withholdings and redactions, arguing-among other things- that
there is a discrepancy between the number of pages of records
that it originally found and the number of pages it has
subsequently accounted for; that EOUSA's declarations are
not based on personal knowledge and are thus invalid; that it
failed to conduct an adequate search and improperly invoked
various FOIA exemptions; and that the government's
“bad faith” precludes EOUSA from withholding any
responsive records in whole or in part. Dkt. 31. Moreover,
relying on the same arguments, Bernegger argues that he is
entitled to the entry of “partial summary
judgment” in his favor, Dkt. 29, or, in the
alternative, to discovery, Dkt. 30.
Freedom of Information Act is premised on the notion that
“an informed citizenry is “vital to the
functioning of a democratic society . . . [and] needed to
check against corruption and to hold the governors
accountable to the governed.” NLRB v. Robbins Tire
& Rubber Co., 437 U.S. 214, 242 (1978). The Act
embodies a “general philosophy of full agency
disclosure.” U.S. Dep't of Def. v. Fed. Labor
Relations Auth., 510 U.S. 487, 494 (1994) (quoting
Dep't of Air Force v. Rose, 425 U.S. 352, 360
(1976)). It thus mandates that an agency disclose records on
request unless they fall within one of nine exemptions.
“These exemptions are ‘explicitly made
exclusive' and must be ‘narrowly
construed.'” Milner v. Dep't of Navy,
562 U.S. 562, 565 (2011) (quoting EPA v. Mink, 410
U.S. 73, 79 (1973), and FBI v. Abramson, 456 U.S.
615, 630 (1982)).
cases are typically resolved on motions for summary judgment
under Federal Rule of Civil Procedure 56. See Beltranena
v. U.S. Dep't of State, 821 F.Supp.2d 167, 175
(D.D.C. 2011). To prevail on a summary judgment motion, the
moving party must demonstrate that there are no genuine
issues of material fact and that he or she is entitled to
judgment as a matter of law. See Celotex Corp. v.
Catrett, 477 U.S. 317, 322-23 (1986). In a FOIA action,
the agency may meet its burden by submitting
“relatively detailed and non-conclusory”
affidavits or declarations, SafeCard Servs., Inc. v.
SEC, 926 F.2d 1197, 1200 (D.C. Cir. 1991), and an index
of the information withheld, Vaughn v. Rosen, 484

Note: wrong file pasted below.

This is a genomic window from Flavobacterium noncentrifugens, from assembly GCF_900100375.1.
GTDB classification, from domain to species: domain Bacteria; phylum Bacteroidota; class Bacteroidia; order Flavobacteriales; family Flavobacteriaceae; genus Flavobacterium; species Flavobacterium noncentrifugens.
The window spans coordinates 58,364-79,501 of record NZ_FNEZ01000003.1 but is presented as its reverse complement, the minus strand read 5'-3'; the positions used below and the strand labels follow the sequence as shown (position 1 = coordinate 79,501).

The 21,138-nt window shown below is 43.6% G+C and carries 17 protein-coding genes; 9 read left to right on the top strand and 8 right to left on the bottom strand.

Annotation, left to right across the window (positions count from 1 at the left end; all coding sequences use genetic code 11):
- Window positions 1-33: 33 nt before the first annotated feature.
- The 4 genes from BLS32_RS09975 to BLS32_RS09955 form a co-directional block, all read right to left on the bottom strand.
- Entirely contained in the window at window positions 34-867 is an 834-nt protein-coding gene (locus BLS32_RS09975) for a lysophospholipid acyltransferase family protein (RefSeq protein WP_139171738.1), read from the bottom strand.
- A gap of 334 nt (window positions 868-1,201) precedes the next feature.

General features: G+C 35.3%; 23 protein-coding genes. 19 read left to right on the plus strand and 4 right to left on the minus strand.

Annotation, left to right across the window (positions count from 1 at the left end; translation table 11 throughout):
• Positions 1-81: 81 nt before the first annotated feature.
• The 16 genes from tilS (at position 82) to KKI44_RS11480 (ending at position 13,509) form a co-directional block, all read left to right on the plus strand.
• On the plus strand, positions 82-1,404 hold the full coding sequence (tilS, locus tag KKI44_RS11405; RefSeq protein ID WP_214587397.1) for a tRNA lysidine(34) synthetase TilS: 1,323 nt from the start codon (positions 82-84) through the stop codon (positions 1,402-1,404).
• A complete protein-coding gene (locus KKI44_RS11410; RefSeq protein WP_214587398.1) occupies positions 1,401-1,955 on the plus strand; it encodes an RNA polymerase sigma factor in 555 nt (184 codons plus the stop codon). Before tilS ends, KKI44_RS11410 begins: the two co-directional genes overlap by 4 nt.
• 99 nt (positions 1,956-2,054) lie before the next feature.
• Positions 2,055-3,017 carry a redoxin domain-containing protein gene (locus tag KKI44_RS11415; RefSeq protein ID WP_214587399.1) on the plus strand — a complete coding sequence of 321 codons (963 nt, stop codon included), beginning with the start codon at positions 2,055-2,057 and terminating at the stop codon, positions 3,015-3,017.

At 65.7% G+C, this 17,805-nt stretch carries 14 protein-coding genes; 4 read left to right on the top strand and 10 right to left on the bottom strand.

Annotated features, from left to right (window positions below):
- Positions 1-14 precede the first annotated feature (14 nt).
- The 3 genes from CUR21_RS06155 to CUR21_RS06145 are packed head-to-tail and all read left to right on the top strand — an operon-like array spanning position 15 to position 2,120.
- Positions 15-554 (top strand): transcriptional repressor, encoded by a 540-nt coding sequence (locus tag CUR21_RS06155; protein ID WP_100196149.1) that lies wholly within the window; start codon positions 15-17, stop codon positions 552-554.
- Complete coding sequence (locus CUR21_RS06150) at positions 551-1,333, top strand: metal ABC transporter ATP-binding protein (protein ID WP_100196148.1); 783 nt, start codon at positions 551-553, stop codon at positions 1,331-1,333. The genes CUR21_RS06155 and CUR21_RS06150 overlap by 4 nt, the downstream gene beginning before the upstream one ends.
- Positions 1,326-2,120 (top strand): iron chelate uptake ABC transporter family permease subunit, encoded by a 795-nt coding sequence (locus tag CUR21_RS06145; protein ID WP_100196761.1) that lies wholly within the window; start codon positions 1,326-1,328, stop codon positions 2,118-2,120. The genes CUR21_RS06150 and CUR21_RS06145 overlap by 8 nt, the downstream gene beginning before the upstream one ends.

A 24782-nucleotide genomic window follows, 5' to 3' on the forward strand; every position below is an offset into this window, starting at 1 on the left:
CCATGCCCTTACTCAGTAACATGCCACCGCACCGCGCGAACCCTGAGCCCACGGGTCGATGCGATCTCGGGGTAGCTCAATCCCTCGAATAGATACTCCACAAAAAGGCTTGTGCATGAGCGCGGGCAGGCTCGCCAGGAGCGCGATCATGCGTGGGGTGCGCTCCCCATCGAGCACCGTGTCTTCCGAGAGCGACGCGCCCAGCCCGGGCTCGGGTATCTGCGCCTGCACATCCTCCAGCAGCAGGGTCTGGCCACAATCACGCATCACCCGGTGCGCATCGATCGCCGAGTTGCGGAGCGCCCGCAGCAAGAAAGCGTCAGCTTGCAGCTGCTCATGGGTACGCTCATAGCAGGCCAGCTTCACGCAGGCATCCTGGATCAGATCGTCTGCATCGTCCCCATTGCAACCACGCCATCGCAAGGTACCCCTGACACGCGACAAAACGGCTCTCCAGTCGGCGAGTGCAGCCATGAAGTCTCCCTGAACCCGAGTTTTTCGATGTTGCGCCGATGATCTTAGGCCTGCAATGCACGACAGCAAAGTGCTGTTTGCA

F.2d 820, 827-28 (D.C. Cir. 1973); Summers v. Dep't
of Justice, 140 F.3d 1077, 1080 (D.C. Cir. 1998). An
agency “is entitled to summary judgment if no material
facts are in dispute and if it demonstrates ‘that each
document that falls within the class requested either has
been produced . . . or is wholly exempt from the [FOIA's]
inspection requirements.'” Students Against
Genocide v. Dep't of State, 257 F.3d 828, 833 (D.C.
Cir. 2001) (quoting Goland v. CIA, 607 F.2d 339, 352
(D.C. Cir. 1978)). The Court reviews the agency's
decision de novo, and the agency bears the burden of
sustaining its action. 5 U.S.C. § 552(a)(4)(B).
principal contentions fall into four categories: First, he
claims that EOUSA's own estimation of the number of pages
of potentially responsive records shows that it has failed to
release hundreds of pages of records. Second, he argues that
neither of the declarations that EOUSA relies upon in its
motion were based on personal knowledge, and thus neither can
support the entry of summary judgment. Third, he contends
that EOUSA's search for responsive records was inadequate
in various respects. Fourth, he challenges EOUSA's
reliance on the asserted FOIA exemptions and argues that the
government's “bad faith” vitiates any defense
to release of all of the records sought in his FOIA request.
The Court will consider each set of arguments in turn.
first argues that he is entitled to the release of 540
records that were not released, listed in EOUSA's
Vaughn index, or otherwise identified as exempt from
disclosure. Dkt. 31 at 9-12. He apparently derives this
number of “missing” records by starting with the
assertion in EOUSA's March 13, 2017 letter, in which it
asserted that the FOIA “point of contact” for the
U.S. Attorney's Office in the Northern District of
Mississippi “estimate[d]” that
“approximately 1, 375 pages of potentially responsive
records [had] been located.” Dkt. 22-3 at 41 (Stone
Decl. Ex. E). Bernegger then subtracted from 1, 375 the
number of pages of records that EOUSA eventually released,
identified in its Vaughn index, or identified as
duplicates, and arrived at the conclusion that 540
“records” are “missing.” See
Dkt. 31 at 9-10. The Court is unpersuaded.
start, EOUSA's March 13, 2017 letter never states that
the U.S. Attorney's Office had identified 1, 375
responsive records. Rather, it merely
“estimate[d]” that it had located 1, 375
“pages”-not records-of “potentially
responsive”-not responsive-materials. Dkt. 22-3 at 41
(Stone Decl. Ex. E). Brenda Gill, the FOIA contact for the
U.S. Attorney's Office in the Northern District of
Mississippi, explains in her supplemental declaration that
she originally searched for “all
communications” contained in Bernegger's file and
that she based her “estimate” of
“potentially responsive” materials, id.
(Stone Decl. Ex. E), on that overly expansive search. Dkt.
32-2 at 1-2 (Supp. Gill Decl. ¶¶ 2-5) (emphasis
added). The scope of her search, and the number of
potentially responsive pages, was narrowed when “it was
[subsequently] determined that [Bernegger's]
request” did not include “all
communications” in his file. Id. at 5 (Supp.
Gill Decl. ¶ 5).
to say, an estimate does not create an entitlement to that
number of pages of records. EOUSA was required to release or
lawfully withhold only those records within the scope of
Bernegger's request. The Court is convinced by the
uncontroverted evidence that it did so and that the
discrepancy between EOUSA's initial estimation and its
ultimate response is not the product of bad faith and is not
evidence that any of the requested records are